Meanwhile, Castro began to reorganize the country and place an emphasis on the social aspect of the nation, while mostly ignoring the economic needs of the people and the country at large. While Castro did build many schools and expand and nationalize health care, which led to a drastic drop in the infant mortality rate, the country was still reliant on its allies for any economic support. At the same time, Castro quickly began to deny his citizens their basic human and civil rights, and many innocent Cubans were jailed and even killed for showing any political dissent. The notion of free speech was quickly cast aside, and religion was soon to follow. Cubans were not allowed to celebrate Christmas and any who did were thrown in jail. He also instituted a network wherein neighbors would spy on one another. In every neighborhood, a designated “watcher” would walk around, covertly listen in on conversations, watch their friends and loved ones, and report any “anti-government” behavior. Cubans would be sent to prison for owning a television when they were not supposed to, making a comment that could be construed as an insult towards their exalted leader, or even complaining that they did not have enough food to feed their family that week.
In retaliation for the Bay of Pigs, Castro began to ally himself with the Soviet Union. Of course, this made the United States government quite nervous, and thus began several decades of Cold War, with Cuba squarely in the middle. Throughout his alliance with the Soviet Union, Castro survived assassination attempt after assassination attempt, from an exploding cigar to a sniper attack. Somehow they were all bungled and Castro continued to reign.
In 1962, Nikita Khrushchev, leader of the Soviet Union during the Cold War, asked Castro to store Soviet missiles in Cuba. While at first nervous at the thought of having these missiles on his lands, Castro eventually agreed, as he thought it would enhance his country’s safety against his mortal enemy, the United States. The storage of these missiles led to the Cuban Missile Crisis from 1962 through 1968, a time of great fear and anxiety throughout the world.
Although the Cuban Missile Crisis ended peacefully enough, the United States eventually instituted an embargo against Cuba. Americans were forbidden to buy Cuban goods, and any trade between the two nations completely ceased (if it had even existed before).
The Cuban people lived on a system of rations, and because they lived in a Communist society, where a doctor would earn as much as a store clerk, many Cubans lost the incentive and drive to work. Why work hard (or work at all) when you would receive a check no matter how many hours you worked? Cubans who had been doctors would leave their jobs to become taxi drivers, because their fares and customers would pay in the currency of their home nations, which were worth more than Cuban pesos any day and would buy much on the black market. Cubans would stand in line for hours at a rations depot, and certain foods were reserved for certain members of society. For example, only new mothers and the elderly were granted access to milk. If a Cuban waited in line and the rations store was out of any item on their shopping list, they were out of luck until the next month. As I was told by Cubans who had come to the United States within recent years, many Cubans turned to eating stray cats or other animals because there was not enough meat.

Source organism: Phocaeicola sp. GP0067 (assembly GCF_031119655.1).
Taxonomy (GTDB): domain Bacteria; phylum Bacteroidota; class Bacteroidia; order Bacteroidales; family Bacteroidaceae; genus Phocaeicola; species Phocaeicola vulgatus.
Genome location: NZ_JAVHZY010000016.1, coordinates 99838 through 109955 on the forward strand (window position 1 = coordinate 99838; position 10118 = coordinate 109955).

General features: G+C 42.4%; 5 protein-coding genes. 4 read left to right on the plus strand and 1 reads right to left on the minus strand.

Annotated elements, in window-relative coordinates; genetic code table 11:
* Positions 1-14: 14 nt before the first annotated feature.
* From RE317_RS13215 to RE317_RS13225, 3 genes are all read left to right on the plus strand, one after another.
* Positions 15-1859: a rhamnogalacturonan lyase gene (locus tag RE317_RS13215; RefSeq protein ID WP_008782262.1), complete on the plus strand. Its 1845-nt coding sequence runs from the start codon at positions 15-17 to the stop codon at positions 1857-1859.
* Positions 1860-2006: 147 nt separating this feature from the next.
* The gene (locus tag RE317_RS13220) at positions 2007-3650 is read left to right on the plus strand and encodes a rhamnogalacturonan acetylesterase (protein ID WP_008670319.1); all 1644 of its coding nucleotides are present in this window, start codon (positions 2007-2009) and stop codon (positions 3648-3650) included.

As Castro grew older, he took a less active role in politics but continued to give hours-long speeches to his people. In 2006, he stepped down and designated his brother Raúl as the Cuban president. Although Raúl announced the death of his brother and called it a “sad day” for the Cuban people, instituting a nine-day period of mourning, no cause of death has been announced.
To end on a personal anecdote – my grandparents left Cuba with their children in the 1960s, when, in a deal with the United States, Castro “opened the door” and let out those Cubans with family members in the United States who were willing to sponsor them. Once a Cuban was granted permission to leave, a barrage of military would arrive at the Cuban’s home and take inventory of every item in the home – after all, it was property of the state, not of the individual. On the day before the family was to leave for the United States, that same group of military men would return to the home. If one item was missing – one spoon, one picture frame – their permission was rescinded and they would be jailed. Additionally, the children of the families were treated as outcasts at their schools once it was announced that they were leaving. My mother, who was 8 years old when they began the process of leaving Cuba, was called a gusano (worm) by her classmates and was not allowed to participate in any school activities. This behavior was encouraged by the teachers and administration of the schools, as anyone who wanted to leave was seen as unpatriotic and traitorous. On the day they were to leave, each individual was allowed one small suitcase with one change of clothing, and any jewelry worn would be surrendered to the military at their leisure. My grandparents and their children survived this harrowing experience, but have never been able to return to the beautiful country of their roots.